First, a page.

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Hockey Season Washed Out Due to Mild Winter

It's melting, melting, melting...

The sky isn’t falling, but the ice on the ground is melting. That’s the findings of a new study by scientists at McGill and Concordia universities and it is essentially ruining this year’s outdoor hockey season. As CNN.com noted this week in a story titled, “Study claims possible end to Canada’s outdoor pastime,” several headlines from around Canada predicted an ominous future including: “Thin Ice: Canada’s outdoor rinks face meltdown,” “Global warming could spell the end of Canada’s outdoor hockey rink” and even “Climate change melting backyard hockey rinks.”

The actual study titled, “Observed decreases in the Canadian outdoor skating season due to recent winter warming,” offered this thought:

Global warming has the potential to negatively affect one of Canada’s primary sources of winter recreation: hockey and ice skating on outdoor rinks. Observed changes in winter temperatures in Canada suggest changes in the meteorological conditions required to support the creation and maintenance of outdoor skating rinks; while there have been observed increases in the ice-free period of several natural water bodies, there has been no study of potential trends in the duration of the season supporting the construction of outdoor skating rinks.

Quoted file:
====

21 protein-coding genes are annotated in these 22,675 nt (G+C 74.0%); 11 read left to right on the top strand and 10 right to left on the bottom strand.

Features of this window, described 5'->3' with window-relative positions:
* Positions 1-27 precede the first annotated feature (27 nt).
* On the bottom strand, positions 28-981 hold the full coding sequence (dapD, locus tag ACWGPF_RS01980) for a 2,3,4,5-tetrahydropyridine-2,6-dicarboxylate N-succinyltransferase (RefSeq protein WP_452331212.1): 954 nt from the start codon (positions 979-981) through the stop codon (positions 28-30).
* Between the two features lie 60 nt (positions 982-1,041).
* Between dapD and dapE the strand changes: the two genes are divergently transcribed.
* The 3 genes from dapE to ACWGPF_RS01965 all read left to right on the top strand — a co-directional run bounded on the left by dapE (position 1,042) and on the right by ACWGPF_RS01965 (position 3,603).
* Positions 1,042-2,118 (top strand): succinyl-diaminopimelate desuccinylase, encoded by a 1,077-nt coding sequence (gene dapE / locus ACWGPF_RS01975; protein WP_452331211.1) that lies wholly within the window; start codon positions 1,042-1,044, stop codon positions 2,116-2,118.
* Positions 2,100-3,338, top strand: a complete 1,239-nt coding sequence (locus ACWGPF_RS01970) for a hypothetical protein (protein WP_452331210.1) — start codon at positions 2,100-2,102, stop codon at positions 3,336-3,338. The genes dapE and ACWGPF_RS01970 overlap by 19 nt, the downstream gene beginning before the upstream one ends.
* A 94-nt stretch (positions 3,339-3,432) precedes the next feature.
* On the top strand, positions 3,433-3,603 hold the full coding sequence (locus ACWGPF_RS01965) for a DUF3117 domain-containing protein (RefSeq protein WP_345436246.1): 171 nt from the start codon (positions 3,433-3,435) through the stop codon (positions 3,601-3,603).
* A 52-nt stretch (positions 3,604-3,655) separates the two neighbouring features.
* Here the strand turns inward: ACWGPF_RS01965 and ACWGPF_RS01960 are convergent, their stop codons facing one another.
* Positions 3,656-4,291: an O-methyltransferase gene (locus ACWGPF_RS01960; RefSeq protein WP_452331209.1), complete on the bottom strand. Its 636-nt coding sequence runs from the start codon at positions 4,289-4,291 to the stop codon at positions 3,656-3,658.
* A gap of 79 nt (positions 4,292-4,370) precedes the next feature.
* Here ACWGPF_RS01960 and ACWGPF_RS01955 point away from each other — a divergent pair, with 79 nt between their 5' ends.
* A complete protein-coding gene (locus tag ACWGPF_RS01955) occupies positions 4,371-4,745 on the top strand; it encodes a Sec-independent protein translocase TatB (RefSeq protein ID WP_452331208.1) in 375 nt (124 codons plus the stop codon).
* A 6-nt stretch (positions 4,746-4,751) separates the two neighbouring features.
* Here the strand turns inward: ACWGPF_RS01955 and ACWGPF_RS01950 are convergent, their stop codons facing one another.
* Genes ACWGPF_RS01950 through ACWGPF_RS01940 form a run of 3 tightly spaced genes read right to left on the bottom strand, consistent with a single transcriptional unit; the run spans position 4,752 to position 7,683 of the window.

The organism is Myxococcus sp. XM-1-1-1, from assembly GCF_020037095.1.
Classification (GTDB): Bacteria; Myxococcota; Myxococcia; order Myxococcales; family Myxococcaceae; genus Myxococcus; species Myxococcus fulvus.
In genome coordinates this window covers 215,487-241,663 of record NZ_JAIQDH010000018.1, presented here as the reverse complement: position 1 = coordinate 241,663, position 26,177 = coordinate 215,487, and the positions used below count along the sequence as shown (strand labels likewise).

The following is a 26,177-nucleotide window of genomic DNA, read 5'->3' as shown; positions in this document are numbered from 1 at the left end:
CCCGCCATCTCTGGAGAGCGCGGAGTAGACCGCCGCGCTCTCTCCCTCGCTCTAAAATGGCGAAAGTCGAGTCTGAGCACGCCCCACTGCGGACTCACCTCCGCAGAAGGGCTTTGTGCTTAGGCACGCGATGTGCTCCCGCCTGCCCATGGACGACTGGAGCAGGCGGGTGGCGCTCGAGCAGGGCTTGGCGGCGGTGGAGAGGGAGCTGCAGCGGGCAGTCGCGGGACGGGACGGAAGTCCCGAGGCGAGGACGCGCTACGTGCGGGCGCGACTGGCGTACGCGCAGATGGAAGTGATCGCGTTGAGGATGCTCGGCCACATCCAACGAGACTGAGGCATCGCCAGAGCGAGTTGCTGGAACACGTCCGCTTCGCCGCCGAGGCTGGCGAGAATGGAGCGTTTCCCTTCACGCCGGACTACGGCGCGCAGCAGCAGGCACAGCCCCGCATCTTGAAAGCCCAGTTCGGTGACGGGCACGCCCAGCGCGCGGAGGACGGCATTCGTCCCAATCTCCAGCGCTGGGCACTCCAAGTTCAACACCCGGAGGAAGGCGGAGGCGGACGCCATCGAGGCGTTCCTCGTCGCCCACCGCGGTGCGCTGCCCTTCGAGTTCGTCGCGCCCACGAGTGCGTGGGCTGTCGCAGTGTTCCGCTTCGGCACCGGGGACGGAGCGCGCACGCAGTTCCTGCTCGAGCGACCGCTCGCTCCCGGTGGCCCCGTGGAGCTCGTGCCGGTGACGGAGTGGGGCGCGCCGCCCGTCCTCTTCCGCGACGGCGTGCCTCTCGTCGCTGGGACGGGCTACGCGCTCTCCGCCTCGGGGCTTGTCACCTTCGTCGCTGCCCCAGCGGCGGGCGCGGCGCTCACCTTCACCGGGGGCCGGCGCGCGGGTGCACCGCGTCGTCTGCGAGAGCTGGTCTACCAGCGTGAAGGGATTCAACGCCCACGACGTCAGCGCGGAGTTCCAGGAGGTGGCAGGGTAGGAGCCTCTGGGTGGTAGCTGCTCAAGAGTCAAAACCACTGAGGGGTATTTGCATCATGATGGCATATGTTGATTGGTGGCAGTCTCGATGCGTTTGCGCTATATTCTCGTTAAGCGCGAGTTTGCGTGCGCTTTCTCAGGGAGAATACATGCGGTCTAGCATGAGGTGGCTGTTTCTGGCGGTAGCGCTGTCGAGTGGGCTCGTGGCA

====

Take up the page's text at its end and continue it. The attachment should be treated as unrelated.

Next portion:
But here is the truly interesting part of this study. Given those previous listed headlines, and the fact that the CNN.com story appeared this week it could sound like the study was based on this winter. In fact, while it was accepted for publication in February, it was actually received in November, before this mild winter even arrived – or didn’t actually arrive depending on your view.

So what is the conclusion? According to the report:

The ability to skate and play hockey outdoors is a critical component of Canadian identity and culture. Wayne Gretzky learned to skate on a backyard skating rink; our results imply that such opportunities may not available to future generations of Canadian children.

Perhaps that is why there are indoor skating rinks.

[Via Environmental Research Letters: Observed decreases in the Canadian outdoor skating season due to recent winter warming]

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